Khushwant Singh is an Indian author, lawyer, diplomat, journalist, and politician. His experience in the 1947 Partition of India inspired him to write Train to Pakistan in 1956, which became his most well-known novel. Born in Hadali, Punjab, Singh worked as the editor of several literary and news magazines and contributed to maintaining peaceful relations between India and Pakistan. He was bestowed with the Padma Bhushan in 1974 which he returned in 1984 in protest against the operation Blue Star. Later, in 2007, he was awarded the Padma Vibhushan, which is the second-highest civilian award in India. Khushwant Singh books are enjoyed by all age groups and have a large demographic of readers.
Here is taking a look at 5 most-read Khushwant Singh books of all time:
Train to Pakistan is a historical novel by Khushwant Singh, published in 1956. It recounts the Partition of India in August 1947 through the perspective of Mano Majra, a fictional border village. An idyllic and peaceful village, Mano Majra resorted to love and harmony even at the face of all odds till external forces come and disrupted all the harmony.
The odds start when a train filled with dead bodies of Sikhs and Hindus arrive in Mano Majra. Riots and strikes reached a high with the Sikhs and Hindus being on one side and the Muslims on the other. Torn between them and their vested interests are two people—Juggut and Iqbal, the former being a criminal and the latter being a western educated fellow on a mission to reform the society. Also underlying it is a love story that transcends all religions and odds.
Singh has tried to explore the theme of love, pride, passion, religion, culture, and Indianness. The novel is set in British India and is about a magistrate loyal to Britishers and his nationalist and patriotic son who believes in using the gun to drive out the Britishers.
It is also the story of the women of the family—Champak, Sher’s beautiful wife, her wild passions bursting the bonds of century-old prohibitions, and Sabhrai, Sher’s mother, whose matriarchal strength sustains the family in its time of crisis. What happens to this family when a brutal and senseless murder sets father against son, wife against husband, is told against the background of an India torn by religious tension and fraternal strife.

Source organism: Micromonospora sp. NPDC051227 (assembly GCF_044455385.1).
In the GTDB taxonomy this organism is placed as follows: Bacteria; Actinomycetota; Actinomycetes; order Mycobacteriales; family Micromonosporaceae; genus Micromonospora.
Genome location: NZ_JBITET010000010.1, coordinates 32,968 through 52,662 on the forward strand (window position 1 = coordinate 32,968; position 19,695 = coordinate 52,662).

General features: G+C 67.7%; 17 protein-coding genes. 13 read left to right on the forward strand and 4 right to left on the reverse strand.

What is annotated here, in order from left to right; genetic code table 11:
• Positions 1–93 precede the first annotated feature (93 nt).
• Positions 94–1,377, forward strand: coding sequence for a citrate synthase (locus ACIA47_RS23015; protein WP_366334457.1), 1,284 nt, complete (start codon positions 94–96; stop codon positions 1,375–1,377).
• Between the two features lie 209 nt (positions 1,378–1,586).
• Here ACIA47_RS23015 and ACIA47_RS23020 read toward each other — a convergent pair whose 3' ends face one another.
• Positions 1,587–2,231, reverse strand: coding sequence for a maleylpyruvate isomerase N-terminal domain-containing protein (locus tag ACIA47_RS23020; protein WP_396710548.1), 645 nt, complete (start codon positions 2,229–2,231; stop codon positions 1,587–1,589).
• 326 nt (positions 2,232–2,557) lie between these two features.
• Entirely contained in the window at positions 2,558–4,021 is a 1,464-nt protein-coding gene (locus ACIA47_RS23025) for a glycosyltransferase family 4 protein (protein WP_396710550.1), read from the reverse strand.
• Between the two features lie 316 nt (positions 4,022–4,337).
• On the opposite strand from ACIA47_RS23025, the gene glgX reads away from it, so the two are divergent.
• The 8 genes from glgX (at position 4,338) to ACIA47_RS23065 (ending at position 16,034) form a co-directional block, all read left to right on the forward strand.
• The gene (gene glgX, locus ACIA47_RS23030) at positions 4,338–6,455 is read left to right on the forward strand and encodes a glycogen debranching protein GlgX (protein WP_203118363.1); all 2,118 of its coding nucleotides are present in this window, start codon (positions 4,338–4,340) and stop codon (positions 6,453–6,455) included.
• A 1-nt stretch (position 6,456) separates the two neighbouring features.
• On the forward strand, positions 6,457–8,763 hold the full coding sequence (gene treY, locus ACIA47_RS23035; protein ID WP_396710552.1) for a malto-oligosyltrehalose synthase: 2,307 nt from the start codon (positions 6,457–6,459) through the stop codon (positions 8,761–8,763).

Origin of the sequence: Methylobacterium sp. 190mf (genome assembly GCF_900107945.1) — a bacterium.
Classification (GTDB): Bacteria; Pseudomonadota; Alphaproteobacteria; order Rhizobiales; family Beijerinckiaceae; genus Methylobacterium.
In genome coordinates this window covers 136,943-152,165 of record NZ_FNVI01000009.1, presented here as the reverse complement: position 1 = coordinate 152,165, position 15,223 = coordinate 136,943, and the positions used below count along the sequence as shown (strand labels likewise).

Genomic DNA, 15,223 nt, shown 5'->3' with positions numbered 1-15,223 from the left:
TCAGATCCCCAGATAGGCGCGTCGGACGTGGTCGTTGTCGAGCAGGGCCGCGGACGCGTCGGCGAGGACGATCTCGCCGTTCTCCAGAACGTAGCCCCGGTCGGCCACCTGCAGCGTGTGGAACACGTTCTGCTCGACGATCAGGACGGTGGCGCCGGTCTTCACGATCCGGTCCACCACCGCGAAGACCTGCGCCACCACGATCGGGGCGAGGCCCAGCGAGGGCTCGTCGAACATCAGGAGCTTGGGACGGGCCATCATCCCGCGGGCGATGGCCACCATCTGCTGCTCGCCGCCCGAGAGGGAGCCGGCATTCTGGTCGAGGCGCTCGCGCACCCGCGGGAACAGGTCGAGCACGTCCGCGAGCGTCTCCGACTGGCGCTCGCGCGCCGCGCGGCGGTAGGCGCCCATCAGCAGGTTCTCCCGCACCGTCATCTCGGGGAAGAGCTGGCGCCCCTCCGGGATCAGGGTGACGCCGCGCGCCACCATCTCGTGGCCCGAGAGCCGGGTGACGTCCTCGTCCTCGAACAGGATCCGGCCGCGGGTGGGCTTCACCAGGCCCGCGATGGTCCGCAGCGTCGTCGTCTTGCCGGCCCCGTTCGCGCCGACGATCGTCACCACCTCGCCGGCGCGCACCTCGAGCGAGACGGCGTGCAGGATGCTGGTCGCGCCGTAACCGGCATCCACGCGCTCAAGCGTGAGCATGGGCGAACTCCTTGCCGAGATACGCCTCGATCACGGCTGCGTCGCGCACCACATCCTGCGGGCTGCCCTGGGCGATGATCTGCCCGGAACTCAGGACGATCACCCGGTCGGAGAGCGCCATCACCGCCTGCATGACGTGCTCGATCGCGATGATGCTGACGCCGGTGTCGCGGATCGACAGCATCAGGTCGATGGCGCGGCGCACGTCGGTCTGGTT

The collection by Khushwant Singh is thought-provoking. “The portrait of a Lady” is the most famous short story by Singh in the collection. He established his reputation as a writer in the London Magazine through this short story. The story is not flamboyant but modest, restrained, and well-crafted.
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It is a work of non-fiction which consists of essays. This book is on why he supported the move. The author has put his observations and analysis of events of the times with modesty.
“I return to Delhi as I return to my mistress Bhagmati when I have had my fill of whoring in foreign lands.”
Thus begins Khushwant Singh’s vast, erotic, irrelevant magnum opus on the city of Delhi. The principal narrator of the saga, which extends over six hundred years, is a bawdy, ageing reprobate who loves Delhi as much as he does the hijra whore Bhagmati – half man, half woman with sexual inventiveness and energy of both the sexes. Travelling through time, space and history to ‘discover’ his beloved city, the narrator meets a myriad of people-poets and princes, saints and sultans, temptresses and traitors, emperors and eunuchs – who have shaped and endowed Delhi with its very special mystique And as we accompany the narrator on his epic journey we find the city of emperors transformed and immortalized in our minds forever.
These are some of our favourite Khushwant Singh Books. What are your favourite reads from this author?